In 1987 Camilla Wicks gave an interview to Louise Cavanaugh Sciannameo, then editor-in-chief of The Violexchange. Now, following Wicks’s death, Sciannameo shares this previously unpublished interview

thumbnail_Camilla Wicks

Camilla Wicks

In February 1987 Louise Cavanaugh Sciannameo, then editor-in-chief of The Violexchange, interviewed the virtuoso violinist and pedagogue Camilla Wicks, who was then a faculty member in the University of Michigan’s School of Music. That interview—unpublished—was archived. Now, following Wicks’s death, Sciannameo has chosen to share her words


Camilla Wicks (speaking to Sciannameo in 1987): 


I’m really very supportive of the work that’s being done to enable women in the arts to achieve equal pay, equal opportunity, all of this. But I think that women have entirely different lives than men do. Our satisfactions are different. Perhaps women can enjoy periods of extensive travel which go with a big career. But I don’t think that most women want this all their lives. If a woman intends to have some years of a big career—does not desperately hold on to that career once those years have passed—and can easily move on to other prospects, I think that woman will have a more successful life. But what does success mean? It’s different for each of us.

Often, a successful career involves playing too many concerts. I think that women probably do not want to play the same pieces again and again to the point at which the meaning disappears. They do not want to play simply because it’s their profession and they have to have a career. Their motivations for giving concerts is different, and, after a time, perhaps playing becomes less rewarding. As a consequence, a woman may have a slightly slower career than a man. She chooses to make fewer appearances. Hasn’t that often been the case?

One of the advantages of a male on the concert stage is that he has a wonderful traveling companion in his wife. He can almost bring a home life with him. Of course, there are cases where the husband travels with his musician wife; but the percentages are small. There are so many factors to consider. Such a husband would have to be willing not to have a place of his own, except as it relates to his wife.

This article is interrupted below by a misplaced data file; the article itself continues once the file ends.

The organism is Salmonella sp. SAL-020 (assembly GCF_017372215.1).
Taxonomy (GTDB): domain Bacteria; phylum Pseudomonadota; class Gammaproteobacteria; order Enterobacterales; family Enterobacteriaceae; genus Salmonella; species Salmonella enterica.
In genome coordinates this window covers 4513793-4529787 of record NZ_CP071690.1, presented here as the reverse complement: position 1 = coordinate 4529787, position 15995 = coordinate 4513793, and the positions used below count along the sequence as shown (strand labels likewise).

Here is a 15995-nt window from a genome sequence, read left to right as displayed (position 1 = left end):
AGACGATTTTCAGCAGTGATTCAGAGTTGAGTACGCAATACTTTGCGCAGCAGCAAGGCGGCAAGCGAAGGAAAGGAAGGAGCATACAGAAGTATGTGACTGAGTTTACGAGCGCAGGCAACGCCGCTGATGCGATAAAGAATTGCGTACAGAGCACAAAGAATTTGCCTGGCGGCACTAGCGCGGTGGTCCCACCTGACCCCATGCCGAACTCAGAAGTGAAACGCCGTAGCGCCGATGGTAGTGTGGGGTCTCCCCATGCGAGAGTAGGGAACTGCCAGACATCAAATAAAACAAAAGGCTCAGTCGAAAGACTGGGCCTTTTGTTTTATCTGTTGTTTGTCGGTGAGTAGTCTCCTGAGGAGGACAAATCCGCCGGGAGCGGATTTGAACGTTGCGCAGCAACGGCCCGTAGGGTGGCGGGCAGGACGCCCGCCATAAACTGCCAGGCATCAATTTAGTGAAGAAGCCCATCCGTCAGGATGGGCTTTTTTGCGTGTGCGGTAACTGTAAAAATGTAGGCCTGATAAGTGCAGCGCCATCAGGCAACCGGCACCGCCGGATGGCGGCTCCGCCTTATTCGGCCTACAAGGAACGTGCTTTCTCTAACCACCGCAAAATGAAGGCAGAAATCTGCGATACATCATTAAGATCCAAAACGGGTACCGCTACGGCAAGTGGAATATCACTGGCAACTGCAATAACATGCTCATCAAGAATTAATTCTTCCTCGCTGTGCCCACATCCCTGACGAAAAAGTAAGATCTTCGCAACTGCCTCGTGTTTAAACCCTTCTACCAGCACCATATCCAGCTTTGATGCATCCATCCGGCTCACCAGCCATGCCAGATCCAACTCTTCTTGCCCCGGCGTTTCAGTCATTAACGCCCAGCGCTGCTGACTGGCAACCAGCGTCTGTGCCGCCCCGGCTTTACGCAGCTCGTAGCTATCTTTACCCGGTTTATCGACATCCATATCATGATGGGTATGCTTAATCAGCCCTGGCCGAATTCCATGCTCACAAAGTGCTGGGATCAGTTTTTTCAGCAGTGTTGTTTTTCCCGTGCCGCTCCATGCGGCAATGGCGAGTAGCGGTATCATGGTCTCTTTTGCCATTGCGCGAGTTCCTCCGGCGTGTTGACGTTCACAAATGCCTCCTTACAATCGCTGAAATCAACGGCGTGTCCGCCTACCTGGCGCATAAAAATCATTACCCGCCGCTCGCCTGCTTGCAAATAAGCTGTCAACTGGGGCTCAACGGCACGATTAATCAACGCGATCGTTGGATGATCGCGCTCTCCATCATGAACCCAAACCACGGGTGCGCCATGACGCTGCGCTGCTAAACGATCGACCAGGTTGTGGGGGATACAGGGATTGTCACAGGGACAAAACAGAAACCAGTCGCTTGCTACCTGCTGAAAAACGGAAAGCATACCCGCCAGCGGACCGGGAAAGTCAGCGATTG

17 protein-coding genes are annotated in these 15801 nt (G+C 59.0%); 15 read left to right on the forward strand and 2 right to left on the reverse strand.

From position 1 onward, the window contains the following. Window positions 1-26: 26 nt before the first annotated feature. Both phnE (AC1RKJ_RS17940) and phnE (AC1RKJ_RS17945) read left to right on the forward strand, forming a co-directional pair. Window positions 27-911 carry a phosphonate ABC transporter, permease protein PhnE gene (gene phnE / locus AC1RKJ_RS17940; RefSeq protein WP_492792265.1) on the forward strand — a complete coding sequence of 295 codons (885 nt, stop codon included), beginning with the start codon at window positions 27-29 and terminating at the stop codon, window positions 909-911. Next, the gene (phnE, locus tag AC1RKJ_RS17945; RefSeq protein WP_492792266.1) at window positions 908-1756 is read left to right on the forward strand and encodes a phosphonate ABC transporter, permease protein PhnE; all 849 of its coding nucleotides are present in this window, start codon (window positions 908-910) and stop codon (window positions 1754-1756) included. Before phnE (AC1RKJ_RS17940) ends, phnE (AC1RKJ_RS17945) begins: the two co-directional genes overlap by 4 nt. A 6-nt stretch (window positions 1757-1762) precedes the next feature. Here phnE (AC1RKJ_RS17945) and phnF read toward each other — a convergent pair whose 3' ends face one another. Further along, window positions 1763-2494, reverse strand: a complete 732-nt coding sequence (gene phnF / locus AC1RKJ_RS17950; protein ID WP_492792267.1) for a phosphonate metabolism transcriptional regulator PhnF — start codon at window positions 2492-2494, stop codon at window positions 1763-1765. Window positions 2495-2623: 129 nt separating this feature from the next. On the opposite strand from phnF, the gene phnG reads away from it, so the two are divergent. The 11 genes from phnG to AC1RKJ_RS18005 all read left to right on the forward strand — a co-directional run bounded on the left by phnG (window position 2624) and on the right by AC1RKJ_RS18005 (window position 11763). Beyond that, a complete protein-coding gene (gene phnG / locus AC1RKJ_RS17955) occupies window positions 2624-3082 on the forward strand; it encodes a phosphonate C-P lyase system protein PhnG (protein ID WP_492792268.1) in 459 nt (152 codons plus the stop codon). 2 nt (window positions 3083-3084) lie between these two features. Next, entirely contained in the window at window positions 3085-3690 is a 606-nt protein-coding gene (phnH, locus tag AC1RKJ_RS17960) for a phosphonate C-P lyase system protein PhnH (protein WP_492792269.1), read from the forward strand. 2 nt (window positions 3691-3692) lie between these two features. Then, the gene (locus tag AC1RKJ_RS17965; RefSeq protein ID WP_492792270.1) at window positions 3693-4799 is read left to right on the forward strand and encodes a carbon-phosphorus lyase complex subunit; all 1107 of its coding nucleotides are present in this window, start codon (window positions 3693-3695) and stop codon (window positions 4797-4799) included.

As far as attitudes and expectations of artistic managers are concerned, I think there is an unwritten condition that a woman will remain single. There is an understanding that if management is going to spend money on her, the woman isn’t going to do anything foolish—like getting married. In contrast, a man may be encouraged to settle down at a certain point in his career.

I don’t think the difficulty of having a career, marrying, and raising children will ever be solved. I didn’t dare tell management when I was pregnant. It was so hard. I wore special dresses and learned how to walk so I didn’t look pregnant. And it worked. I was eight months pregnant when I played Beethoven’s Violin Concerto at Carnegie Hall and no one knew.

I have five children. What kept me going was that it was vital for me to meet my professional obligations. It was important to do all these things. And between tours I was caring for my family. Before each tour I would either make arrangements with my husband’s mother or I’d madly seek a babysitter. And I went. I travelled alone.

At a given point, I moved with my children to a lake which was 25 miles from the nearest house. And I got to know myself. As a result of these respites from playing, I don’t feel as much of the music scene as I might otherwise. 

My career began in 1947. I remember when I was first touring, my father was so proud of me that when he gave the managers my repertoire list, he included dozens of pieces, concertos. And his little 17-year-old girl was to play all these. Mine was an old-fashioned virtuoso career. 

It was expected that I would play four or five different programmes in one city, so it was amazing what I had to have ready. I remember I heard Vasa Prihoda practising Paganini’s ’Nel core piu non mi sento’ in Helsinki. Oh boy! I hated to play that piece, but I played it night after night. One significant problem was that, at that early age, I didn’t have the stamina to meet all the demands of this repertoire. But my parents were romantics. They believed in me. And I’d be in the back room looking at the music, trying to remember the piece I was playing at the moment. The nerves involved in this!